However, this shift had its drawbacks – farming demanded long, labor-intensive days. A single farmer couldn’t manage all the work, leading to larger families with many children who could help with the tasks. But sometimes, even the average seven-child family wasn’t enough. Thus, farming societies relied on paid or forced labor, giving rise to the widespread use of slaves.

Interestingly, all of these farming societies held some common views: women were to stay home, care for children, while men worked the land. The unwavering consistency of this gender hierarchy is stunning. With slavery, hard labor, and gender discrimination, farming societies seem to have adopted a harsh way of life. Nonetheless, these values and practices continue to shape the world we live in today.

Hierarchy and Values in Early Farming Societies

In early farming societies, life was largely dictated by a hierarchical structure and an emphasis on hard work. The rise of elites, religion, and a ruling class significantly reduced violence, promoting the success of business and labor. However, this social stratification also led to gender inequalities, as men sought to protect their material inheritance primarily through women’s subservience.

Envision life as an early farmer in a fertile region like Mesopotamia, where you would wake up every day and work tirelessly, interacting with limited social circles. This structured lifestyle heavily influenced their deeply-held values. Early agricultural societies were characterized by well-defined hierarchies that viewed violence less favorably than their foraging ancestors.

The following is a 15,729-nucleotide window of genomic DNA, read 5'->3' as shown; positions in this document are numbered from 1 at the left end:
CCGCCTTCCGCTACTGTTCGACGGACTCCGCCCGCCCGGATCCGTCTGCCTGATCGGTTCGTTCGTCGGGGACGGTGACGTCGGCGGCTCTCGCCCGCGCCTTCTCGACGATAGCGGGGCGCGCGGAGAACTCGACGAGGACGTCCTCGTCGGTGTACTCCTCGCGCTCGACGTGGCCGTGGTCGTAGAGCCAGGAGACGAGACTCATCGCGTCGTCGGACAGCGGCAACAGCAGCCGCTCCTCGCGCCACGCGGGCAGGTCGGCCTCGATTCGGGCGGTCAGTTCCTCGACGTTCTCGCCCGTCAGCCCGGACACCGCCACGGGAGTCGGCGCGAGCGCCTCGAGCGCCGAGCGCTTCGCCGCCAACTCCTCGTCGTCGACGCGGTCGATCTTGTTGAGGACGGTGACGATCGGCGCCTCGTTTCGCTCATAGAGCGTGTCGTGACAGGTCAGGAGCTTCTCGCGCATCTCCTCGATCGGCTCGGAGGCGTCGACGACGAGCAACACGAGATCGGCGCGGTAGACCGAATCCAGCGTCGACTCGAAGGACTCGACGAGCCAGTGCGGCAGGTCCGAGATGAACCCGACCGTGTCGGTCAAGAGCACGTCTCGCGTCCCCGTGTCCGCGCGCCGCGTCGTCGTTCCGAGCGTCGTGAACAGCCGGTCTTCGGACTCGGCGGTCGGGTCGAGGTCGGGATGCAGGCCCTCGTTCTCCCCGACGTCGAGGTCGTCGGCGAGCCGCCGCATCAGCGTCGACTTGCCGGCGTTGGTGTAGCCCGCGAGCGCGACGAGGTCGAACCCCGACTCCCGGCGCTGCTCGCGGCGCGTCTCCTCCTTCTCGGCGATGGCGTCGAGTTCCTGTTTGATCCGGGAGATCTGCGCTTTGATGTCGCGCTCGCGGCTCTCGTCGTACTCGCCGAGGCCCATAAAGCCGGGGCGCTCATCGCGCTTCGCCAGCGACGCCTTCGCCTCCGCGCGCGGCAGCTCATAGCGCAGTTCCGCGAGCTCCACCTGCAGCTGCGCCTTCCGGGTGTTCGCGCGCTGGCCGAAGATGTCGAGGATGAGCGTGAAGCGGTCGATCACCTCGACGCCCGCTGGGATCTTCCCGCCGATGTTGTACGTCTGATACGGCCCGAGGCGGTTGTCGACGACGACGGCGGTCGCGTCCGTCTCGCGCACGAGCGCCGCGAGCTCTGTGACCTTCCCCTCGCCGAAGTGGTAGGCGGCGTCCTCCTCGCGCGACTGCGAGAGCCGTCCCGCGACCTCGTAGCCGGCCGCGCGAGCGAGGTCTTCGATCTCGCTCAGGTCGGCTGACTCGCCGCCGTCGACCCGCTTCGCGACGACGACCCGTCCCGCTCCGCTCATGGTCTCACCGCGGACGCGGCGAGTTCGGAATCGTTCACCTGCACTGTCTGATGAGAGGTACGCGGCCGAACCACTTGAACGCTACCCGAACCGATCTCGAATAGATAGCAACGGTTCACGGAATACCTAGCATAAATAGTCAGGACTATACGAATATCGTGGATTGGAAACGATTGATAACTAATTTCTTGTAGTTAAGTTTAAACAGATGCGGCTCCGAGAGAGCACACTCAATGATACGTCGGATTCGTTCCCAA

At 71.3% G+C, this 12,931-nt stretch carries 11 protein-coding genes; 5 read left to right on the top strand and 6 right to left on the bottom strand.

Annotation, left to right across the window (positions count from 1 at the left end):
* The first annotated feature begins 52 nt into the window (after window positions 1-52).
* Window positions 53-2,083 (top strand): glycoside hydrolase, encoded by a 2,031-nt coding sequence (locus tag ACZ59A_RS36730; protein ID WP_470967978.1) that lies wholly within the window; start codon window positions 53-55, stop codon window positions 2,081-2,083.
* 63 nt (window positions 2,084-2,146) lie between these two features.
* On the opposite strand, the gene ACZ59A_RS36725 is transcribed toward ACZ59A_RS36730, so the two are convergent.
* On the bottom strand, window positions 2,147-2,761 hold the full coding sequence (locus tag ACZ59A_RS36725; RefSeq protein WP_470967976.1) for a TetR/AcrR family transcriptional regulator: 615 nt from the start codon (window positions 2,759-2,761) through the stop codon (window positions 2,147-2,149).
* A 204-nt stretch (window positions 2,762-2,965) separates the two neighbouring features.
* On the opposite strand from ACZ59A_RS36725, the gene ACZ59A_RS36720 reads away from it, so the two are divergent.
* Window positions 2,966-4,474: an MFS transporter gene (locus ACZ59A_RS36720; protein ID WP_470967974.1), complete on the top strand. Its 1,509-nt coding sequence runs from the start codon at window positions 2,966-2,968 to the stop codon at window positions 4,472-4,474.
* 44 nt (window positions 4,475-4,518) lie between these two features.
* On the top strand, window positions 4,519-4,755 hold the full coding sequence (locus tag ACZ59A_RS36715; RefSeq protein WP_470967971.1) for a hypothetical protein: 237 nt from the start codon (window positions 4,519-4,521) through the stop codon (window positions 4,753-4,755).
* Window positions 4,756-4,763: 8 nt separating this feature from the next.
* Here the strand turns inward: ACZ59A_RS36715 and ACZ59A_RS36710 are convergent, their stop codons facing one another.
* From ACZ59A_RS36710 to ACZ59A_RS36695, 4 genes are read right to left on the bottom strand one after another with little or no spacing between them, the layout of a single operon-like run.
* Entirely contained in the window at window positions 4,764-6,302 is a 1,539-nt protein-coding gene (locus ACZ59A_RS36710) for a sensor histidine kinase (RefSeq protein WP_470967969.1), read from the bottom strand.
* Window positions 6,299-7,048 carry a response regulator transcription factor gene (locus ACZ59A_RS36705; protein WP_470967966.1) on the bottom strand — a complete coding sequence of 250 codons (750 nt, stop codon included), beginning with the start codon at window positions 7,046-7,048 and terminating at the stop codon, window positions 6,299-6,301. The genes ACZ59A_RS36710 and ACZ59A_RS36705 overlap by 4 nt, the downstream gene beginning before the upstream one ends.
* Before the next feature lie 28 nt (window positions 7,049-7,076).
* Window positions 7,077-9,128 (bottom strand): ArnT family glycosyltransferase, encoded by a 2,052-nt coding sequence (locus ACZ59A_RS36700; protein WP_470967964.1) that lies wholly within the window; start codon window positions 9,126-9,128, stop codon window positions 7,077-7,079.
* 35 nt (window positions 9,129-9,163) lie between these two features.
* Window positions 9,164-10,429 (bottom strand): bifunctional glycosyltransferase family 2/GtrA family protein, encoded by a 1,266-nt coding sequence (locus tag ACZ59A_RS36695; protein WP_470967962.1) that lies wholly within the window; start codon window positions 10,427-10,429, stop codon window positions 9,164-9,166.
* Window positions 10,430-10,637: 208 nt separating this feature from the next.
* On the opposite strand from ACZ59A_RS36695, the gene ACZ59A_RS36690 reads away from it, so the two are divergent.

When a farming society’s energy capture exceeded 10,000 kilocalories per day, distinct elites emerged, managing or controlling the community and markets. The highest authority was often a god-like figure, given power by supposed divine endorsement. Through religious beliefs, farming societies validated these hierarchies, and the populace largely acquiesced to a Gini score of 0.45, meaning 10% of the people controlled around 80% of the wealth.

Interestingly, the establishment of a ruling class held a silver lining: reduced violence. A supreme authoritative figure effectively deterred individuals from conflict, fostering peace and safeguarding the labor process. This, in turn, facilitated business and further reinforced labor as the backbone of these farming societies, with farmers striving to produce both sufficient food and sellable goods.

As material wealth epitomized survival, it was crucial to pass these resources on to their children. Yet, this need for generational security exacerbated gender disparities. Men, intent on ensuring their offspring were their rightful heirs, placed heightened importance on women’s virginity, consequently relegating them to even more subservient roles.

Farming values dominated the global landscape for nearly 9,000 years, shaping societies and their belief systems. However, the introduction of fossil fuels disrupted this long-standing social order, leading to a paradigm shift in the foundations of human societies.

Want to read the full book summary?

Leave a Reply

Your email address will not be published. Required fields are marked *

Fill out this field
Fill out this field
Please enter a valid email address.
You need to agree with the terms to proceed